As the Senior Division first-prize winner, Laraia will receive a $10,000 cash prize, solo appearances with major orchestras, and a professional recording through the Naxos label. This year there were no second and third place, but Senior Achievement awards of $2,500 went to two participants, Maia Cabeza and Josue Gonzalez; and a Gold Achievement award of $4,000 went to Michael Casimir. Junior first-prize winner Alexandra Switala will receive a $5,000 cash prize, solo appearances with major orchestras, and a national radio debut on From the Top. All 18 semi-finalists will receive a scholarship to a summer program this year, and other awards and prizes are listed here.
To conclude, the Sphinx Symphony Orchestra performed the larger-than-life Finale from a work commissioned by the Sphinx Organization, Sinfonia No. 4 by Roberto Sierra. It's a big, noisy piece of music, in the way that a happy family is big and noisy. No instrument is left out, everyone has a busy part, including a lot of brass. Earlier in the week the Puerto Rican composer said that when he writes a piece "it's infused with my nature. When I talk, I have an accent, and in my music, I have an accent. It's always there." And indeed, right away that accent came through, in the punctuation by the marimba, the very active harp, and in the way that something was always poking through the texture. My only regret was not being able to hear this movement in the context of the entire symphony. The performance received a long standing ovation.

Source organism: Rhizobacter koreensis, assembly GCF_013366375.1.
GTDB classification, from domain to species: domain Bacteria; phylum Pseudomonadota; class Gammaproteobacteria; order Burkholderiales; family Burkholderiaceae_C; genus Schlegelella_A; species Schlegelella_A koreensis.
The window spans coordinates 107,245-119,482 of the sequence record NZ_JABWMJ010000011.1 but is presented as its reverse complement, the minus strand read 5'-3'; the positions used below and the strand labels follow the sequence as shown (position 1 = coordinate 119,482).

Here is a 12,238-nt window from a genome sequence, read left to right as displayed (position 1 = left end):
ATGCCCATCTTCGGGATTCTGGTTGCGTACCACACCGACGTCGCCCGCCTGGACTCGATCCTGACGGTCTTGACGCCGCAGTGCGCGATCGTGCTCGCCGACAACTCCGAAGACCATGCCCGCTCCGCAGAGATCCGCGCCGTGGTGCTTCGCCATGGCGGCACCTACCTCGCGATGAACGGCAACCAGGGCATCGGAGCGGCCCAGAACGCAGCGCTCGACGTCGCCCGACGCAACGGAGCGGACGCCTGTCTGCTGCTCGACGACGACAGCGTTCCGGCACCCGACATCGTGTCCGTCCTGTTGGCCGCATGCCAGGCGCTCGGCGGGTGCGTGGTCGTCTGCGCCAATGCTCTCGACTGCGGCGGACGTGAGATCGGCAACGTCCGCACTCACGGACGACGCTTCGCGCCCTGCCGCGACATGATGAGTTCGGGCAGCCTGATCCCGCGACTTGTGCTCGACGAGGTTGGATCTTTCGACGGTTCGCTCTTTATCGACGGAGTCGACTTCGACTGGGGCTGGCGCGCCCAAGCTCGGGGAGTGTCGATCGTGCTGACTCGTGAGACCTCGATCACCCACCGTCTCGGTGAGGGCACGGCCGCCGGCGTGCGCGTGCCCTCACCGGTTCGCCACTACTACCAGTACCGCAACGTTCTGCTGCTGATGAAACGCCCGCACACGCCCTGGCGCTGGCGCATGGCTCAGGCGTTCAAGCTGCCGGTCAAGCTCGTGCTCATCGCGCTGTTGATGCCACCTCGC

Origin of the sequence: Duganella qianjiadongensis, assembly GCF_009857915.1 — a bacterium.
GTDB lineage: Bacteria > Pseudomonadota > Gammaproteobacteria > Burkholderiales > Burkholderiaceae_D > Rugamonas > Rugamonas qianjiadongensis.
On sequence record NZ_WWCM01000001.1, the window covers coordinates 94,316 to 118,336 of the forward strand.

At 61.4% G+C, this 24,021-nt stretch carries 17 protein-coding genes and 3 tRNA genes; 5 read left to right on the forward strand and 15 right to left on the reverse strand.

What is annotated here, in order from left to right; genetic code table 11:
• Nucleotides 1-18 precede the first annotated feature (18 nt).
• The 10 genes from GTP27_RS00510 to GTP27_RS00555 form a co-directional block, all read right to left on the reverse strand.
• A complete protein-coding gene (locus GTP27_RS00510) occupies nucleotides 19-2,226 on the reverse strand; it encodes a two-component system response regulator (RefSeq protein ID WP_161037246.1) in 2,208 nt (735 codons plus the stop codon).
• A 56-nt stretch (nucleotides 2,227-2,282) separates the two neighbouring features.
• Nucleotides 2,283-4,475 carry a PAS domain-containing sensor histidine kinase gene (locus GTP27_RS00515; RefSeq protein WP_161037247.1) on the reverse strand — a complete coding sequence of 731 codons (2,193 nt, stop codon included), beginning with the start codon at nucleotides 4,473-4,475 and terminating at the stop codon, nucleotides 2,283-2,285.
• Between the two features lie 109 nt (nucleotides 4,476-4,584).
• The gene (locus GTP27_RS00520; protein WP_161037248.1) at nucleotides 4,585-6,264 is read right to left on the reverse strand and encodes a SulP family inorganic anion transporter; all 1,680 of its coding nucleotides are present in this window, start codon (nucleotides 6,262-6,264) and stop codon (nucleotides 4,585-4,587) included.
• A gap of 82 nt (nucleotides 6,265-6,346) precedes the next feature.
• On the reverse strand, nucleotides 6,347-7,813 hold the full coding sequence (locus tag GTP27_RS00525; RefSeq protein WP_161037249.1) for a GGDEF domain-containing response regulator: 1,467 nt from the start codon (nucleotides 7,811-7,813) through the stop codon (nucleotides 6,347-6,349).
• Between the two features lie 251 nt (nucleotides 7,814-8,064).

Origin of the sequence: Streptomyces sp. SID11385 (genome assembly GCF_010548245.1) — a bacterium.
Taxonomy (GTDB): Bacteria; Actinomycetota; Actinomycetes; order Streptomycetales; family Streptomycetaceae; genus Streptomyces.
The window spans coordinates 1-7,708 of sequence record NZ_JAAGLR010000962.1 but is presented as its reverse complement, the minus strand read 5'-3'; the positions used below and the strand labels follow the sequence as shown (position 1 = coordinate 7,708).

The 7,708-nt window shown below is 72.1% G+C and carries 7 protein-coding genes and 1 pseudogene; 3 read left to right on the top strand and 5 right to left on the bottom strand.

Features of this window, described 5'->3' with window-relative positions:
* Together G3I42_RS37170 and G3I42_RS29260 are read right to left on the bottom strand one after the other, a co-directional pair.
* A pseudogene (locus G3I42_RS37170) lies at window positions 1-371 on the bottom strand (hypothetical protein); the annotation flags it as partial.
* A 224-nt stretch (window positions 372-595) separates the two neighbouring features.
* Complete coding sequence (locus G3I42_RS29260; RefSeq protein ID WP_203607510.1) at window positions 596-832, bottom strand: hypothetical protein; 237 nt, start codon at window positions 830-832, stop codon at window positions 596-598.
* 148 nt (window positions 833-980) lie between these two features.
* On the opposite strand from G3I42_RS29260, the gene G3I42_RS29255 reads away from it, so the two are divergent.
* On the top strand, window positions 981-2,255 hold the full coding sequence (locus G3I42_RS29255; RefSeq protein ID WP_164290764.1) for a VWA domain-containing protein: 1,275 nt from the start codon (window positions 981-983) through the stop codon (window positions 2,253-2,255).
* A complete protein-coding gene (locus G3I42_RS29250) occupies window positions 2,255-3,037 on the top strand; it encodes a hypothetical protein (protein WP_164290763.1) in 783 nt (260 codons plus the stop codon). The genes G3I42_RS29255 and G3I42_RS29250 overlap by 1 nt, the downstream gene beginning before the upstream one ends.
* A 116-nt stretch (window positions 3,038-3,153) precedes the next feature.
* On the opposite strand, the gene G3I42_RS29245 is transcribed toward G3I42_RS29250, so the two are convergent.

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Throughout the week, Sphinx administrators talked a lot about the "importance of partnerships" and they walked the walk, as well. The final concert program contains a chart of the Sphinx Symphony Orchestra, listing a sponsor for nearly every single chair. Take a look:
The part in black names the sponsor, and if you'll notice, nearly every chair is sponsored. In addition to these "Musical Chair" sponsors, the program listed more than 300 more sponsors for Sphinx -- much of them coming from the Detroit area, one of the most economically hard-hit areas in this Great Recession.
Throughout the week, members of the Sphinx Symphony as well as Sphinx competitors were asked to hand-write thank-you notes to sponsors, a task they took quite seriously. I can't help but think that drawing attention to the sponsors will help cultivate an awareness that not only do musicians need to take opportunities seriously, but they also need to create opportunities and nurture relationships that support classical music. That's a good lesson for all of us.
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Later in the week we'll bring you interviews with the first-place laureates, and a write-up of masterclasses with violinist Pamela Frank and violist Michael Tree.
Thanks so much for writing about this! I hope to compete in that competition (the junior division) next year and am so excited to get a closer look at the experience. Sounds like it was an amazing group!
That would be fabulous, Khelsey--keep me updated how it goes!
Great reporting, Laurie. Thanks!